Thomas W Blackwell
tblackw at umich.edu
Mon Mar 10 23:54:55 CET 2003
On Mon, 10 Mar 2003, Damon Wischik wrote:
> I want to plot biplots. I have seen the function biplot, but there are
> some extra features I would like, that I do not know how to achieve.
> 1. My observations, and my variables, fall into groups. Is there a way to,
> say, plot the observations in several different colours, according to
> which group the observation falls into? Similarly with the variables? I am
> used to the lattice idiom, in which one specifies groups= and
> panel.groups=, but biplot is not (if I understand correctly) a lattice
> function, and I don't know how to express what I want with the biplot
> 2. I would like to not plot arrows but instead plot axes for the
> variables, as suggested by Gower & Hand (1996). Or, ideally, plot axis
> lines which extend on either side of the origin, as far as the maximum and
> minimum observed value for that variable.
> Damon Wischik.
One of the glories of R is that you're NOT limited to showing what's
already canned in custom plots. However, it usually takes much more
work than a one-line command. Build a matrix or data frame with the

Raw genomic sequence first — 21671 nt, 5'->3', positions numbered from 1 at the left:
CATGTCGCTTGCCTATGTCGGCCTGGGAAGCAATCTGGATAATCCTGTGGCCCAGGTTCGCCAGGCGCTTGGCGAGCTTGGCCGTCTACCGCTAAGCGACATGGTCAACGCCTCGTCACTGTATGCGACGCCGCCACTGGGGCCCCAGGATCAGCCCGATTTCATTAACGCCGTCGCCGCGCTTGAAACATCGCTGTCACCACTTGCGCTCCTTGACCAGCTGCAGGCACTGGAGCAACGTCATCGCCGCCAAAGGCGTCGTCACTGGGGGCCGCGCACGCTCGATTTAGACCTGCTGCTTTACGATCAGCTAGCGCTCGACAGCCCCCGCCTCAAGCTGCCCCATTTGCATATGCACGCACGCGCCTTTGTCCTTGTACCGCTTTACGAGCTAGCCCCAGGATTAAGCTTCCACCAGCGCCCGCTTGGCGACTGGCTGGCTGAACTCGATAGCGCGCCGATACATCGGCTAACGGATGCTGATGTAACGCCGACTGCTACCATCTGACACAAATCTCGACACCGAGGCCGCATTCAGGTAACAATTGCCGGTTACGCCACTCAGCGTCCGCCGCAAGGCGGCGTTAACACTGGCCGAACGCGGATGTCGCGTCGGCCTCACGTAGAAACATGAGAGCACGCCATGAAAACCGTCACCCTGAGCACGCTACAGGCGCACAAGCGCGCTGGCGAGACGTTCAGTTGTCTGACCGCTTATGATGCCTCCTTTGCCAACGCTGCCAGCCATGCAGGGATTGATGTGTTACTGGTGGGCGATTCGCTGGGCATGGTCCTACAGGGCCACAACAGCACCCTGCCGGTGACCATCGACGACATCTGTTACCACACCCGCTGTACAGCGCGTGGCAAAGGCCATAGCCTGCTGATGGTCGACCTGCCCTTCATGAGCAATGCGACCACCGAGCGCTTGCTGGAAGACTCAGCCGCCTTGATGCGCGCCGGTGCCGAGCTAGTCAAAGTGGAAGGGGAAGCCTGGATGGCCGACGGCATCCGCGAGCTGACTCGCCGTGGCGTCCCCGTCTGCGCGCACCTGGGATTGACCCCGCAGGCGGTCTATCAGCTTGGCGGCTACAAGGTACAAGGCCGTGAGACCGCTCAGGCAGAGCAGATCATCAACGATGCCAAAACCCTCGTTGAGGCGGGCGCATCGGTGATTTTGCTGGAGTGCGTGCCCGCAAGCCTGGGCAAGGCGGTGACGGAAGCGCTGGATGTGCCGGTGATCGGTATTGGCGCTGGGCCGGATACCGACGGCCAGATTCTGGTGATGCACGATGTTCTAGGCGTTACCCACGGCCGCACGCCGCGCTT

x-y values for the points you want to show and use plot(), then many
calls to points(), lines(), text(), symbols(), axis(), title(), etc.
to build up the graphic display you want, piece by piece. Tedious,
but it's totally flexible, and you get exactly the display you want.
And, with postscript(), the result looks absolutely great ! See the
help for each of the functions listed above, also for par() to change
the size or aspect ratio of the plot on the page.
I find it helpful to build up a script of plotting commands in a text
editor window, then run 'source("filename")' on each new version I've
saved. My scripts the first time through use literal names for the
data objects in the workspace. There's always time later to package
it up inside a function definition, and think then about what I would
want to be able to pass in as function arguments and what I'm willing
to leave wired into the code. In practice, I almost never do this
polishing. Instead, the next time I'm doing such a problem, I grab
a few ideas from an old script and essentially start again. That's
how I do it. Maybe others have a much more elegant way.
- tom blackwell - u michigan medical school - ann arbor -
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